Walhampton School

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HCC Site ID: 1031 Parish: Boldre
Designations: House LB II*; NFNP, SINC Area: 39.2 ha (98 acres)
Access: No Public Access Ownership: Charitable Trust

Location and Site

Walhampton House is a Grade II* listed 18/19th century country house 2km from the south coast of Hampshire with views across the Solent to the Isle of Wight. It is on the edge of the New Forest just east of Lymington. The house sits on a small peninsular 25m above sea level. To the south the land falls away gently until close to the shore and to westwards steeply to the estuary of the Lymington river. The land rises towards Portmore Common in the east and towards Beaulieu Common in the north & north-west. The climate is temperate although the site is exposed to strong salt laden winds, thought to be the reason the house and lawns were sheltered by groves of trees at the expense of views.
The present extent of the land owned by Hordle Walhampton School, some 39.2h (98a) comprises the pleasure grounds that were the nucleus of a much larger estate of 320h (800a) in its heyday, reduced to 182h (455a) after 1936. This was broken up in the sale of 1948 when the house and surrounding grounds were acquired for use as a preparatory school. The house and school buildings are situated to the west and north of the site with the main garden, inluding Peto’s sunken garden and Italian terrace, to the south. On the same axis as the house and to the east is the Long Walk which ends at a series of ponds and lakes. The eastern side of the site is wooded, bisected with tracks and walks and contains the Serpentine Canal, the Mount and a further lake. This lake can also be reached from the south lawn via The Glade.

Historical Development

Recorded in the Domesday survey as a small estate and later used as the endowment of Christchurch Priory, the estate returned to the Crown after the dissolution of the monasteries and was leased to tenants. A large parcel of land at Walhampton was bought by Elizabeth Burrard, a widow and who settled a portion on her son Paul. By mid 1670s he owned the house and garden of about 1.6h (4a) together with 40h (100a) of farmland.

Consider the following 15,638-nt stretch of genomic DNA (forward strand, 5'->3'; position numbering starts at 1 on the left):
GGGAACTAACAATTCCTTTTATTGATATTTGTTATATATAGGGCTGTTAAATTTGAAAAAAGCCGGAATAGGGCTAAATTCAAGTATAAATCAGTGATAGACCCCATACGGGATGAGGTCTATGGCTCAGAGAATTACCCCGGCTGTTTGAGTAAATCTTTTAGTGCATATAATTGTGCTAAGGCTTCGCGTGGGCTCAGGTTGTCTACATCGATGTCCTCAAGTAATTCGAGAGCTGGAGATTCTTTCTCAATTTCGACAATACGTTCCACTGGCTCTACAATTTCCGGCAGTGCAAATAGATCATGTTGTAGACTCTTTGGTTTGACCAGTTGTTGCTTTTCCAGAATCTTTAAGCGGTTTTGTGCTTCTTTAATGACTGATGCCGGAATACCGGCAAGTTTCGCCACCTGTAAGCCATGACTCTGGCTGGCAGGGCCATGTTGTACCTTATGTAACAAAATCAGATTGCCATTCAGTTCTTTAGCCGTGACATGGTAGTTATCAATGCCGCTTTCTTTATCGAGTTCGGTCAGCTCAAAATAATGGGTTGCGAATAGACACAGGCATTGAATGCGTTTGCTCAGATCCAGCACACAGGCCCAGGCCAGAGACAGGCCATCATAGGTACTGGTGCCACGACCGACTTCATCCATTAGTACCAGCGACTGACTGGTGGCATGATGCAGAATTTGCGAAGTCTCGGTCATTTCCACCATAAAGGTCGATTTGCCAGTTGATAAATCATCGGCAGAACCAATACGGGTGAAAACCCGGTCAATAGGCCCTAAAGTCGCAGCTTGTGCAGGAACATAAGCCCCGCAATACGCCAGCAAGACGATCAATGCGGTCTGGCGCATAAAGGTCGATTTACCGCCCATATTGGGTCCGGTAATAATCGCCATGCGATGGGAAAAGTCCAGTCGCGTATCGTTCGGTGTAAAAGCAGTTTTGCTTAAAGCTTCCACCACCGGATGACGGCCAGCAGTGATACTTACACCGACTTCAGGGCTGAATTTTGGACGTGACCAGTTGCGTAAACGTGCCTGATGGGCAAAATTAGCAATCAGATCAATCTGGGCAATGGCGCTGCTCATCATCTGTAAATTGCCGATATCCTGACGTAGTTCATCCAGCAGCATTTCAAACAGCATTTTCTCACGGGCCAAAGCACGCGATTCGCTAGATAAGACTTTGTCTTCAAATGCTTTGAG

Paul Burrard’s son, also Paul rebuilt the house in 1711. A drawing purporting to be 1680 appeared in a book published in 1870 which clearly shows the 1711 building with formally disposed gardens surrounding the house. These gardens persisted through subsequent stages of development, some of which can still be detected. In 1730 Paul Burrard handed over the estate to his son Harry Burrard who continued to buy land. An estate map of 1787 provides the best clue as to how the gardens looked during this period. Sybil Wade suggests the map depicts a landscape in transition from an early/mid 18th century formal design to the informal landscape style. A number of features on the map can be assumed to belong to the time around 1734. These include the straight avenues, the wilderness south of the house, the walled garden, banjo pond, lime walk holme oak walk and canal. Their is no evidence to show when the lakes were made nor who was the designer of the naturalistic landscape. William Gilpin was a friend and neighbour and a possible influence. Harry Burrard received a baronetcy in 1769 and about that time he enlarged the house adding octagonal rooms at each end and extending eastwards.
Sir Harry’s heir, in 1791 was his nephew, Admiral Sir Harry Burrard, who took the name Burrard-Neale on his marriage to a wealthy heiress. He enlarged the house further and moved the Lymington-Beaulieu Road north away from it. He completed the transition of the grounds to the English Landscape Style, removing the avenues and banjo pond and deformalising the canal, the lime walk and the planting in front of the house. Tradition says his boatswain made the shell-work grotto at the north end of the western walk. His wife was a passionate gardener and plantswoman who enriched the gardens with rare and exotic plants from around the world.
After Admiral Sir Harry’s death in 1840 the estate passed to his brother George and thence to his son who died without heir. There followed a period of trusteeship of the entailed estate which ended in bankrupcy which forced the sale of the estate. The 1868 OS map shows the layout of the gardens much as before but with more detail. It shows a conservatory-like building to the west of the house on the site of the present colonnade.